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Blood. 2005 Jun 1;105(11):4258-63. Epub 2005 Feb 10.

Thrombopoietin enhances expression of vascular endothelial growth factor (VEGF) in primitive hematopoietic cells through induction of HIF-1alpha.

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Department of Medicine, Division of Hematology/Oncology, University of California San Diego, San Diego, CA, USA.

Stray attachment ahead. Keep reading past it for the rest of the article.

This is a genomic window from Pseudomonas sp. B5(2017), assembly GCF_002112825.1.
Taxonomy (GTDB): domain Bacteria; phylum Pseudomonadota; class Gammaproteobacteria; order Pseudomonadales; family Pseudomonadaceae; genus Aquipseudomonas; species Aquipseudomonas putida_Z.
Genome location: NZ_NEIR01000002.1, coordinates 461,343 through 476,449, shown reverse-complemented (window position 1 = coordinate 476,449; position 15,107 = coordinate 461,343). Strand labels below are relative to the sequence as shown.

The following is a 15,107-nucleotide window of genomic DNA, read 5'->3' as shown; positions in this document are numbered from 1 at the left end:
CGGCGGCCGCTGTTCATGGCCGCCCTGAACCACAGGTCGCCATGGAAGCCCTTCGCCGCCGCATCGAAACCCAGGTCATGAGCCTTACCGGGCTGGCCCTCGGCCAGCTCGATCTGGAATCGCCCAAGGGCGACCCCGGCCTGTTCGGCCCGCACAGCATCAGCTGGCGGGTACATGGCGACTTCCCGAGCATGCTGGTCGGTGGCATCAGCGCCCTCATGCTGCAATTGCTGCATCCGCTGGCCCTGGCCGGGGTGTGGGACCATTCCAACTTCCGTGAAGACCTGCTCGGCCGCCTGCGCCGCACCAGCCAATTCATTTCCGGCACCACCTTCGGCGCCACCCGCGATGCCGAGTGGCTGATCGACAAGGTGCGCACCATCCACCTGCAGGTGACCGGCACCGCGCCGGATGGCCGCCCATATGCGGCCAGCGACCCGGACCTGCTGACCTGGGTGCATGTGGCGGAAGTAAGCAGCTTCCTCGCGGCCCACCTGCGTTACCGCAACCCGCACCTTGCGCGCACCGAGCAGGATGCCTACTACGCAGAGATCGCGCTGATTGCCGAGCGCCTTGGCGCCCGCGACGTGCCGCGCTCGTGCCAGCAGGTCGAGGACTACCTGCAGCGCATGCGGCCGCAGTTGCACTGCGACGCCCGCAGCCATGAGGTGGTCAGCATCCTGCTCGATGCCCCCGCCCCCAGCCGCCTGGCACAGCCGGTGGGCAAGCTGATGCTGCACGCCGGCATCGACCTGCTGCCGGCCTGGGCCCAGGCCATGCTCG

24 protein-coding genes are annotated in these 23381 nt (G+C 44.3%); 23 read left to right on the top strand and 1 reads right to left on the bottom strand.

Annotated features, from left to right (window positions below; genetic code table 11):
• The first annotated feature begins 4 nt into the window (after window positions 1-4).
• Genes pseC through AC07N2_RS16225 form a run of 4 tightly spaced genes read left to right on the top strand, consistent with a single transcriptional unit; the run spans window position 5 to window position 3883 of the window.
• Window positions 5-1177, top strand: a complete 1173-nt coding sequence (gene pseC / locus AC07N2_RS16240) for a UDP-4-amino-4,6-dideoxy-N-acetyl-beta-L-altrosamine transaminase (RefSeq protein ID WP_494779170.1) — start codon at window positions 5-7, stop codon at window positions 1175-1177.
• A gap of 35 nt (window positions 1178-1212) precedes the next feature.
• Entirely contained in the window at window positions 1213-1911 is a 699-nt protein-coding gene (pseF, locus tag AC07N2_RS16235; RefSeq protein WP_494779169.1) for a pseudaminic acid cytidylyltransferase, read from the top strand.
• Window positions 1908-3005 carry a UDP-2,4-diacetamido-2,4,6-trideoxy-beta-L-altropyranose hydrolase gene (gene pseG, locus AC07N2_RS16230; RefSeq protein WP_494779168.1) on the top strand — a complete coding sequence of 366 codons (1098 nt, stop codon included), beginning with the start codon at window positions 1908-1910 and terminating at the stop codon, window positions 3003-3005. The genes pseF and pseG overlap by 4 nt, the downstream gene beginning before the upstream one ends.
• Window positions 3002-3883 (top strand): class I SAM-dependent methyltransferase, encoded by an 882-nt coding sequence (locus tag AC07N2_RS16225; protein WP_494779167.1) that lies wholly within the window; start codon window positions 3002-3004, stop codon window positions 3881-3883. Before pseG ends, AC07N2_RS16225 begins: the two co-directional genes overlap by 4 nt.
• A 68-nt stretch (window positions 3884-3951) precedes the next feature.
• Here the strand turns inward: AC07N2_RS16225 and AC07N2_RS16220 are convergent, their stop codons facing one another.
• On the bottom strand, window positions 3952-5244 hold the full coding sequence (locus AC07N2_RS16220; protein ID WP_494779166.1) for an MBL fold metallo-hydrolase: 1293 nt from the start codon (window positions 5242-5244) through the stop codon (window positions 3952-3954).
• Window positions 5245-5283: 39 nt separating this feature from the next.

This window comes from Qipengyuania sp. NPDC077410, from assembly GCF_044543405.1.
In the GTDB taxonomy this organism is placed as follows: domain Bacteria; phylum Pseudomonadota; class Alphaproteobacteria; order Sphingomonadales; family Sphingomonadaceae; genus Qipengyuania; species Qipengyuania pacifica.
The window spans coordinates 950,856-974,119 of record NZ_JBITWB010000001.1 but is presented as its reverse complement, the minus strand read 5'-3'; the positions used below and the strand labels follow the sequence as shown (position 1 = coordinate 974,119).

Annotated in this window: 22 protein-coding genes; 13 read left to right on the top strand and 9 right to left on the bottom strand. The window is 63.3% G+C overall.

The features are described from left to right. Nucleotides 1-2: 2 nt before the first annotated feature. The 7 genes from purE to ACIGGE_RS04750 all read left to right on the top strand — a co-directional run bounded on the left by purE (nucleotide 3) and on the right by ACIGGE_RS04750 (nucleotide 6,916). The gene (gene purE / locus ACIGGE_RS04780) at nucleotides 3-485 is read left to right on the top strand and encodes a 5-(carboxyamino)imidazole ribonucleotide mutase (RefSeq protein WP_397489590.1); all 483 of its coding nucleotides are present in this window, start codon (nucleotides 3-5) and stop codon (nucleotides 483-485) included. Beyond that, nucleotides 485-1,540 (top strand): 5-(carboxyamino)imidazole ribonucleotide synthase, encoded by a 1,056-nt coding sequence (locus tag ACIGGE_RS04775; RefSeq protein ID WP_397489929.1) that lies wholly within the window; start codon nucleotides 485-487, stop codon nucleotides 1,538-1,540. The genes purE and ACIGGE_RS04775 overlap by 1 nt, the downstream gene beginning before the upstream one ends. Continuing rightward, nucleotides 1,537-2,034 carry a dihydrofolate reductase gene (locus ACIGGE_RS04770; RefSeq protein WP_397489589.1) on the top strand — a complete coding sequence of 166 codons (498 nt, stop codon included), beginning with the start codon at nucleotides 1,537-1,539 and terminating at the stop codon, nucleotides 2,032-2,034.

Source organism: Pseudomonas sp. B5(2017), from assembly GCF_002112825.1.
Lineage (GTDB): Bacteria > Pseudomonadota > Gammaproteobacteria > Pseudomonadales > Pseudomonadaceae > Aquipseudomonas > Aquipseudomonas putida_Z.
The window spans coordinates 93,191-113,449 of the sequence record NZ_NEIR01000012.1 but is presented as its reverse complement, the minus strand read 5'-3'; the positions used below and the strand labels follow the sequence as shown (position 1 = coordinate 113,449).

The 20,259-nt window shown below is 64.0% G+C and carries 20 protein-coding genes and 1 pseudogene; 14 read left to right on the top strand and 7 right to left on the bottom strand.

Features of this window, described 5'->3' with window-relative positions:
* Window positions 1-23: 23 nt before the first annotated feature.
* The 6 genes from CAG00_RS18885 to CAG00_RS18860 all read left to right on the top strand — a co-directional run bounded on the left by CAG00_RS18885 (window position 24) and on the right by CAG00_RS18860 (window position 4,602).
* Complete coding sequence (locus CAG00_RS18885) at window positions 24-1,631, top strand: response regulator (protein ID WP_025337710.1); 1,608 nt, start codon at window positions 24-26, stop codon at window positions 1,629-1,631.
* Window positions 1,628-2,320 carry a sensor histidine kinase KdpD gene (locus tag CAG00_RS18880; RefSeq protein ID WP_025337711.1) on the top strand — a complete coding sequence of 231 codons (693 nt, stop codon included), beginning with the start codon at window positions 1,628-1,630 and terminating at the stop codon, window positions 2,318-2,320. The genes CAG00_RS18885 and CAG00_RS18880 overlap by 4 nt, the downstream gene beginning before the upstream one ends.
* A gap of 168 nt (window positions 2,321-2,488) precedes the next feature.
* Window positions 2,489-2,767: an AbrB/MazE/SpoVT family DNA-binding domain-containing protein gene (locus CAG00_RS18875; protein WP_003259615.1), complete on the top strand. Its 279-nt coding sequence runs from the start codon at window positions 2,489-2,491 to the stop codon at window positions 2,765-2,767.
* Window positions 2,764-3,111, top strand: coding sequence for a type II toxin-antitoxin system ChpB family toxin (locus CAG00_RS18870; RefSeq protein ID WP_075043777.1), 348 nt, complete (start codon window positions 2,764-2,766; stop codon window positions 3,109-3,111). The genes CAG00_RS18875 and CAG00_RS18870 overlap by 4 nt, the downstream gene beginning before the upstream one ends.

Thrombopoietin (TPO), the primary regulator of thrombopoiesis, is also an important, nonredundant mediator of hematopoietic stem cell (HSC) development. For example, following transplantation, HSC expansion is approximately 15-fold more robust in normal than in Tpo(-/-) mice. Vascular endothelial growth factor (VEGF) also plays an important role in HSC development, where it acts in an intracellular autocrine fashion to promote cell survival. Thus, we tested the hypothesis that TPO affects the autocrine production of VEGF to account for its favorable effects on HSCs. We found that VEGF transcripts are reduced in purified sca-1(+)/c-kit(+)/Gr-1(-) marrow cells derived from Tpo(-/-) mice and that TPO induces VEGF transcripts in these primitive hematopoietic cells. Additional studies determined that TPO induces VEGF expression by increasing the level of its primary transcription factor, hypoxia-inducible factor 1alpha (HIF-1alpha), by enhancing its protein stability. Moreover, VEGF expression is important for the TPO effect on primitive hematopoietic cells because blockade of the VEGF receptor with a specific inhibitor substantially blunts TPO-induced growth of single sca-1(+)/c-kit(+)/Gr-1(-) marrow cells in serum-free cultures. Along with previous findings that TPO affects Hox transcription factors that regulate HSC proliferation, these data contribute to our growing understanding of the mechanisms by which a hormone can influence stem cell development.

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